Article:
***Witchhunters fighting a coven of witches in the forest***
Presumably a sequel to the 1812 fairy tale by the Brothers Grimm about a brother & sister and their run-in with a witch in the forests of medieval Germany, Hansel and Gretl (SIC) are now in their late 30s or so. Hansel (Paul McGillion) desperately searches for his sister who was apprehended by a witch queen when they were kids; he teams-up with a former witch, Lara (Sarain Boylan), and the vengeful daughter of a blacksmith, Ehren (Emilie Ullerup). Shannen Doherty is on hand in a vital role and Jefferson Brown plays a warlock.
“Witchslayer Gretl” (2012) was SyFy’s knockoff of the big budget “Hansel & Gretel: Witch Hunters” (2013), which debuted eleven months later. There were a couple of other mockbusters: The Asylum's “Hansel & Gretel” (2013) and Lionsgate’s “Hansel & Gretel: Warriors of Witchcraft” (2013). Witch-themed films were trendy at the time with “Beautiful Creatures” (2013) and, later, “The Last Witch Hunter” (2015), these two being the only ones I’ve seen before viewing this one.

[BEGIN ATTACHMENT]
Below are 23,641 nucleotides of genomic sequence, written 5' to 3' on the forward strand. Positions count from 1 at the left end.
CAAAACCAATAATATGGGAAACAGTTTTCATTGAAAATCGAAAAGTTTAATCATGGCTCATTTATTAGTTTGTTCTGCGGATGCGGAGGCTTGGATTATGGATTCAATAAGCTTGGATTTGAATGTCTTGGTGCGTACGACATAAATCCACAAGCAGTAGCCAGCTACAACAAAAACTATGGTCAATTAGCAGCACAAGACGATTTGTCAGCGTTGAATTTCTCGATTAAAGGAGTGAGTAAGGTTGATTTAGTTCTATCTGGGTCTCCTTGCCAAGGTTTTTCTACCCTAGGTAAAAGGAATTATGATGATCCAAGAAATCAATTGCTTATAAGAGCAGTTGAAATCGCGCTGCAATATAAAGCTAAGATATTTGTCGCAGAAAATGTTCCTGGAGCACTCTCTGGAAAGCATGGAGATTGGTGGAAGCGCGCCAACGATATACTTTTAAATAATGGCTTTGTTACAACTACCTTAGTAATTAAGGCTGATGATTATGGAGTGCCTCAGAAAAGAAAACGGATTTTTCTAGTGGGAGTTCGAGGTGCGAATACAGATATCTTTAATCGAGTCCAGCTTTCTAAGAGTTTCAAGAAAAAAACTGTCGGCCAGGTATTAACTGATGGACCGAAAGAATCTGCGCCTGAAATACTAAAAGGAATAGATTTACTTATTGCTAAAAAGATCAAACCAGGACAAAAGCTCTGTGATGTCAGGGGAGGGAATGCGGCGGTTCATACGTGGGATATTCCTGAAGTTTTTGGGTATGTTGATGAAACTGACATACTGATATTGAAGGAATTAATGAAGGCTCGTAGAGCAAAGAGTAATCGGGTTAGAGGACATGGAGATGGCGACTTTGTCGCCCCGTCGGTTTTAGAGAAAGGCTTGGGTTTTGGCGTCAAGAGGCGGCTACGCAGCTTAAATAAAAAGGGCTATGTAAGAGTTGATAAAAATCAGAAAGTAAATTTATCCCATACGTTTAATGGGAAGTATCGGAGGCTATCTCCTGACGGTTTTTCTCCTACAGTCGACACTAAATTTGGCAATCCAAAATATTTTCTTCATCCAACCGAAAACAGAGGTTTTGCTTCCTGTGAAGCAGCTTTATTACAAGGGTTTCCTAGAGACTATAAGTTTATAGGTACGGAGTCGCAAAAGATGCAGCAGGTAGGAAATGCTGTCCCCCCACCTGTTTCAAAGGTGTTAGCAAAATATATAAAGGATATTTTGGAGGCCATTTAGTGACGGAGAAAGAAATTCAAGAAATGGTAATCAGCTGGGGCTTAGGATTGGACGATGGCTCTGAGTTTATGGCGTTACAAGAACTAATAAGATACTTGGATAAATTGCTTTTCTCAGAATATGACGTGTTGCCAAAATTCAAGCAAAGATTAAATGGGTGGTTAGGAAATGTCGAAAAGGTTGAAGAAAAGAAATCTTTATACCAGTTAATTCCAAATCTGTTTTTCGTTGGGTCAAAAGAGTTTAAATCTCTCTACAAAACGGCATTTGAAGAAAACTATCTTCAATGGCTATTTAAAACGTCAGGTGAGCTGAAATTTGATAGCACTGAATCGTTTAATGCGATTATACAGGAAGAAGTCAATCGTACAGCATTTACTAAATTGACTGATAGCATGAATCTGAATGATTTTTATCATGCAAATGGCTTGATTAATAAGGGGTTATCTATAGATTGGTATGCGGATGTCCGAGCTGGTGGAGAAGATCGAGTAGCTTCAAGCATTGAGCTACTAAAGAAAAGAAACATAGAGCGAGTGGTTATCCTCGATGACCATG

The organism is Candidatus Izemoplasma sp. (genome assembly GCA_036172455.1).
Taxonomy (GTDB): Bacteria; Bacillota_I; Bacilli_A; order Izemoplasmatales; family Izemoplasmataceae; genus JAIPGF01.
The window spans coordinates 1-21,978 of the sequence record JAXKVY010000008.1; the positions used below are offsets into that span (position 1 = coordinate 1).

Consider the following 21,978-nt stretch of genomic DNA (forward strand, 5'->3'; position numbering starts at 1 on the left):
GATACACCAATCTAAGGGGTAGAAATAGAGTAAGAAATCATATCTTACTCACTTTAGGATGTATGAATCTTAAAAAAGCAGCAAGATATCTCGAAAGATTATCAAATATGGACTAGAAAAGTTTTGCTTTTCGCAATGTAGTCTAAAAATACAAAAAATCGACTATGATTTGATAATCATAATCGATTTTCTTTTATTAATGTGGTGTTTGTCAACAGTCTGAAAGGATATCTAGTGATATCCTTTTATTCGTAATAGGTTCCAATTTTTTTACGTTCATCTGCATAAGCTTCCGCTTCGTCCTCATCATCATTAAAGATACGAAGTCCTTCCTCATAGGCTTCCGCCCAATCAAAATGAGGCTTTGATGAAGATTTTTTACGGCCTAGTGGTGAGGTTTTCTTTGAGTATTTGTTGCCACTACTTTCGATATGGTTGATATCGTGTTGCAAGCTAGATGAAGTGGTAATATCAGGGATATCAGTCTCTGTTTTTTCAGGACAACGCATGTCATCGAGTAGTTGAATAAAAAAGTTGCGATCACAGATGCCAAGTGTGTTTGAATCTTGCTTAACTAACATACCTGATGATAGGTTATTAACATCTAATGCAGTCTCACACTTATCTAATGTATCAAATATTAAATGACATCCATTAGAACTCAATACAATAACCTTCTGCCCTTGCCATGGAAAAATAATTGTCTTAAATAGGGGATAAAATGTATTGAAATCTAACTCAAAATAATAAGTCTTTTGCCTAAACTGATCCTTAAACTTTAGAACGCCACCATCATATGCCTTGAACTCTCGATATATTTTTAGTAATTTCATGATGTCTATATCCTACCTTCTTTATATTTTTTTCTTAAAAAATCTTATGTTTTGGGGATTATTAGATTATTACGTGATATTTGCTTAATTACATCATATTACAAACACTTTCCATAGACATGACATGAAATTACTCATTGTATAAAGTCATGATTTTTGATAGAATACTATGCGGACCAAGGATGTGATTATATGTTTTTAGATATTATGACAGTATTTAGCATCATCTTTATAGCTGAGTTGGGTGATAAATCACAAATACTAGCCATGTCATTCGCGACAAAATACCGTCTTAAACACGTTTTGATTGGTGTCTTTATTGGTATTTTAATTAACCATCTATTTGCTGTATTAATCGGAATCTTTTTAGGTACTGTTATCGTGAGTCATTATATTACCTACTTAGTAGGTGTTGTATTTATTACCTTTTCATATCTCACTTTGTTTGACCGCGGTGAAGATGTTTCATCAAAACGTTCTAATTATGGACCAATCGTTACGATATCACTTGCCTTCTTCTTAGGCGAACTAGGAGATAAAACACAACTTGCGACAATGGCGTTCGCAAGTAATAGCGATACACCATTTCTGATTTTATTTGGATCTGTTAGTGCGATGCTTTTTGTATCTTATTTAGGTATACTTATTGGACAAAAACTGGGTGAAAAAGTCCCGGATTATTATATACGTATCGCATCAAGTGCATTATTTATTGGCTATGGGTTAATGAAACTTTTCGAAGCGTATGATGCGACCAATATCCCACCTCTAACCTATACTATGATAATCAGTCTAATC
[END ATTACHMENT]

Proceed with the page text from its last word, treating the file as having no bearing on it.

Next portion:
McGillion looks miserable here, but this can be defended on the grounds that his character demanded an air of grave determination in a life-or-death situation. Doherty is quite good in a double role. Meanwhile Sarain Boylan is spirited and Emilie Ullerup is fetching. You KNOW at least one of these characters is going to be dead by the end and I was quite surprised with who buys the farm; kudos to the writers for having gonads.
I love the sylvan locations and there’s a lot of forest action, along with several sequences at a witch grotto, but the movie struck me as cheesy from the get-go. It’s like a second-rate meshing of “Grimm's Snow White” (2012), Robin Hood and “First Knight” (1995). (I realize the first one was an Asylum movie, but it was actually quite effective for its low-budget and lousy CGI; and IMHO better than the film it knocked off, “Snow White and the Huntsman”). On the positive side, the spirited Lara won me over by the end and I enjoyed the heartwarming relationships of the protagonists.
The film runs 1 hour, 28 minutes and was might have been shot in Canada since it’s a Canadian production (I can’t find any info).